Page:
**Minimal legal fees** **Minimal legal fees**

**Credit can be enhanced** **Credit can be enhanced**

**Structure can be securitised** **Structure can be securitised**

**The seller never parts with the property** **The seller never parts with the property**

**Swaps require only netting out of cash flows at ** **Swaps require only netting out of cash flows at **

**reset dates**

**reset dates**

**The rental cash flows which are ** **The rental cash flows which are **

**derived from the property:**

**derived from the property:**

**Inherit the stochastic properties of the underlying property ass**

**Inherit the stochastic properties of the underlying property ass****et and ****et and **
**using @RISK can handle correlations, IF/OR statements, and all **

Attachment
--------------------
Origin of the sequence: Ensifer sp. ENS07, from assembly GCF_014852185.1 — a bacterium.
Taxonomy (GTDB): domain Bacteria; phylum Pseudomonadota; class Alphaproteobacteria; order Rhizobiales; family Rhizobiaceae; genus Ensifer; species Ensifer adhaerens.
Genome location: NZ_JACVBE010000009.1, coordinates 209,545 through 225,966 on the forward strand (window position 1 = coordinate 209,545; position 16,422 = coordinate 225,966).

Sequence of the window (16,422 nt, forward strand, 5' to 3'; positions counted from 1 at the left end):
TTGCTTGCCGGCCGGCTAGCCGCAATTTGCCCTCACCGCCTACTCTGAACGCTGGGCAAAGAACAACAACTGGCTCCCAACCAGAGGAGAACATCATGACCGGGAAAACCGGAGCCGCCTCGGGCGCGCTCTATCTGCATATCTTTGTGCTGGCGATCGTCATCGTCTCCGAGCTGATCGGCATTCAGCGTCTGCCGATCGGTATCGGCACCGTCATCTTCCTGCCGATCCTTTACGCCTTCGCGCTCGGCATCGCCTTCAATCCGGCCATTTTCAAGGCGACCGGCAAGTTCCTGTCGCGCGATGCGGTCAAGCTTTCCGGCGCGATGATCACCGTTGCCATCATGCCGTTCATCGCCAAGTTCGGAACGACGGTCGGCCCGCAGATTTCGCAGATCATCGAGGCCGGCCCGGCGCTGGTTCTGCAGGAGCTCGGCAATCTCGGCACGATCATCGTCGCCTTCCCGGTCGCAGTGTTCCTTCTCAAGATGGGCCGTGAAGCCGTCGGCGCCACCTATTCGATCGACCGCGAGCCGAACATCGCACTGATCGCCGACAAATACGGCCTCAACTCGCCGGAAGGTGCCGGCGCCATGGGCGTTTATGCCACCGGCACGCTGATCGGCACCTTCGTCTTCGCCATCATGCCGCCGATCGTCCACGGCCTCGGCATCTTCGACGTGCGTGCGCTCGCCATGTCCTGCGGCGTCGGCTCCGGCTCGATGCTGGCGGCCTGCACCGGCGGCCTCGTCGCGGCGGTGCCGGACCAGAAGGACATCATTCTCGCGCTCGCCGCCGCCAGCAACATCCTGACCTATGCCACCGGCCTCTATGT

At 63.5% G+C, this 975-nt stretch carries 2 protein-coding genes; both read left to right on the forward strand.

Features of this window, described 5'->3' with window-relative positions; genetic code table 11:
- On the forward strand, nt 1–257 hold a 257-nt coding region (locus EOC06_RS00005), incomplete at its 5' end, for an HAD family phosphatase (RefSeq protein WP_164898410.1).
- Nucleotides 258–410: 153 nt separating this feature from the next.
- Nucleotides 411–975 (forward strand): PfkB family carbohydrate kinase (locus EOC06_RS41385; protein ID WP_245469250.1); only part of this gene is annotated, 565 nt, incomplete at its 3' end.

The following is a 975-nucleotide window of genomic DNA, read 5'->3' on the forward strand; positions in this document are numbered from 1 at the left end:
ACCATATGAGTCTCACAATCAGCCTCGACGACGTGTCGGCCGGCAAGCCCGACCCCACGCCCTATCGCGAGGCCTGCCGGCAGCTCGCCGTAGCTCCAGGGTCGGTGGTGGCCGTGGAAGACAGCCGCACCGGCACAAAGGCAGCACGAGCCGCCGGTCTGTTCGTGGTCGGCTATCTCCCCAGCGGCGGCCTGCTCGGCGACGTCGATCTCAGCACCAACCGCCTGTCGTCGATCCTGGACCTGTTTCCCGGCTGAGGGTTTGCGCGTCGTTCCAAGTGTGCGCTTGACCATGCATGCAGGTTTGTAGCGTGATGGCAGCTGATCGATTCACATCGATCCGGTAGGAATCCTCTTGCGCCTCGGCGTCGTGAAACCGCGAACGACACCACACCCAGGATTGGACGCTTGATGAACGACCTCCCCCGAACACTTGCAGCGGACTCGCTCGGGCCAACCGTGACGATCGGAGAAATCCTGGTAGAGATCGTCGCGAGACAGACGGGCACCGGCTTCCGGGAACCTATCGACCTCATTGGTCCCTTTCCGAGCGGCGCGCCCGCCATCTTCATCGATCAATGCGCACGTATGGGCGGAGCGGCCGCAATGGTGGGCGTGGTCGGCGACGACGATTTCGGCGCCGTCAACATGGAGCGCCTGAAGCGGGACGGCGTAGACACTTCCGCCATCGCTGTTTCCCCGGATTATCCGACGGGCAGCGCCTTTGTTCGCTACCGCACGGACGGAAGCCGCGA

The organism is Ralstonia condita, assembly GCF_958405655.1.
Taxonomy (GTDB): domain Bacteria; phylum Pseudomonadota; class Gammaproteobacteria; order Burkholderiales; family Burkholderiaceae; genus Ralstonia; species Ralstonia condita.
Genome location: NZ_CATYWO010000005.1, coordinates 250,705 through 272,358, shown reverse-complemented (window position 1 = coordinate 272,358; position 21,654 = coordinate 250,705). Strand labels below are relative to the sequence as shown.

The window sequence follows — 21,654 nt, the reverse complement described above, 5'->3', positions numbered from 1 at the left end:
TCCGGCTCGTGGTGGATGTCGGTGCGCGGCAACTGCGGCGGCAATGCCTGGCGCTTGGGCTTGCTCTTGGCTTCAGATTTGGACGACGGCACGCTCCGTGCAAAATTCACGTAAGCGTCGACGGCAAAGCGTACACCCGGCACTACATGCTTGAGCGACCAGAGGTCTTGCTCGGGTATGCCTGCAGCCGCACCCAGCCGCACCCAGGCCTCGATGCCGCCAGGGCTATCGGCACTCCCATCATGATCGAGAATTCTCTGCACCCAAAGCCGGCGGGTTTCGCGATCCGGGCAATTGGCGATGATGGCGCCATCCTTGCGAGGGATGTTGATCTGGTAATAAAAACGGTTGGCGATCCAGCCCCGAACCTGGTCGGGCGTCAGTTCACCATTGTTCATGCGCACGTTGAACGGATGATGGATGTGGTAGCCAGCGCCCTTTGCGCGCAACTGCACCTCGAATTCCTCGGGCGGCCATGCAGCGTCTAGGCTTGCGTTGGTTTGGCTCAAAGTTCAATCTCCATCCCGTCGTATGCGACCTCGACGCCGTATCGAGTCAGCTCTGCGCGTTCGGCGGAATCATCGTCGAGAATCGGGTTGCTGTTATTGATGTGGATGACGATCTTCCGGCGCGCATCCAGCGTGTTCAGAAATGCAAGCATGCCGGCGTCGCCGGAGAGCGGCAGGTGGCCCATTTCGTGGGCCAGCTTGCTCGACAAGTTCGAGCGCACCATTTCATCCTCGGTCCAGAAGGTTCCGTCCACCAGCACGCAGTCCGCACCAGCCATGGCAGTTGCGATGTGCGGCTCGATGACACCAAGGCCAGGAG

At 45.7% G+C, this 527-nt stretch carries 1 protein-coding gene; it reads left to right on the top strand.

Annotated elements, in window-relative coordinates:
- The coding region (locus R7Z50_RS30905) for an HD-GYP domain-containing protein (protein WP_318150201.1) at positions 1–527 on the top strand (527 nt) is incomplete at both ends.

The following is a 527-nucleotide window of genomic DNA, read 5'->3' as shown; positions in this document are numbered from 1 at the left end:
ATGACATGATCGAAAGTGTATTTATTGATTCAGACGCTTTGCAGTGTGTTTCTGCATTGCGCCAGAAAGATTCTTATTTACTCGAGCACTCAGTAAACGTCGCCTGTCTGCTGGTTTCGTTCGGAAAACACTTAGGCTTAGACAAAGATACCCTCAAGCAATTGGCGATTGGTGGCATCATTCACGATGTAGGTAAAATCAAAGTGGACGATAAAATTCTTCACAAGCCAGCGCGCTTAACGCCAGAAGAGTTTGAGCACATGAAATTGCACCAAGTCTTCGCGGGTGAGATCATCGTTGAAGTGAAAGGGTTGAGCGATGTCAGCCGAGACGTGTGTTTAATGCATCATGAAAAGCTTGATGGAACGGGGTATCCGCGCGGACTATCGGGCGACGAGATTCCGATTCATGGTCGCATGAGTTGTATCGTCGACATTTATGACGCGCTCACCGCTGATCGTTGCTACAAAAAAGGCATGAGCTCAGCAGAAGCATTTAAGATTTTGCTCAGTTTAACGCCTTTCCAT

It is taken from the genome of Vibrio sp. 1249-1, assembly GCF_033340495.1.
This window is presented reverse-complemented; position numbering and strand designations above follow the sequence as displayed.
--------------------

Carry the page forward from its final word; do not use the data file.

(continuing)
**using @RISK can handle correlations, IF/OR statements, and all **
**the functions in Excel with **

**the functions in Excel with RISKOptimizer****RISKOptimizer** **being****being** **used to ****used to **
**maximise real option values**

**maximise real option values**
**Are discounted at the **

**Are discounted at the spot rates derived from the risk free rate yield ****spot rates derived from the risk free rate yield **
**curve**

**curve** **(for the rental uplifts)****(for the rental uplifts)**
**Can be separated into **

**Can be separated into ****fixed and variable characteristics****fixed and variable characteristics**
**Can be **

**Can be analysed to assess the sensitivity to assumptions****analysed to assess the sensitivity to assumptions** **such as user ****such as user **
**specified distributions (non**

**specified distributions (non-****-normal), jumps, crashes, mean ****normal), jumps, crashes, mean **
**reverting yields, interest rate changes etc.**

**reverting yields, interest rate changes etc.**

**Example case study spreadsheet**
**Example case study spreadsheet**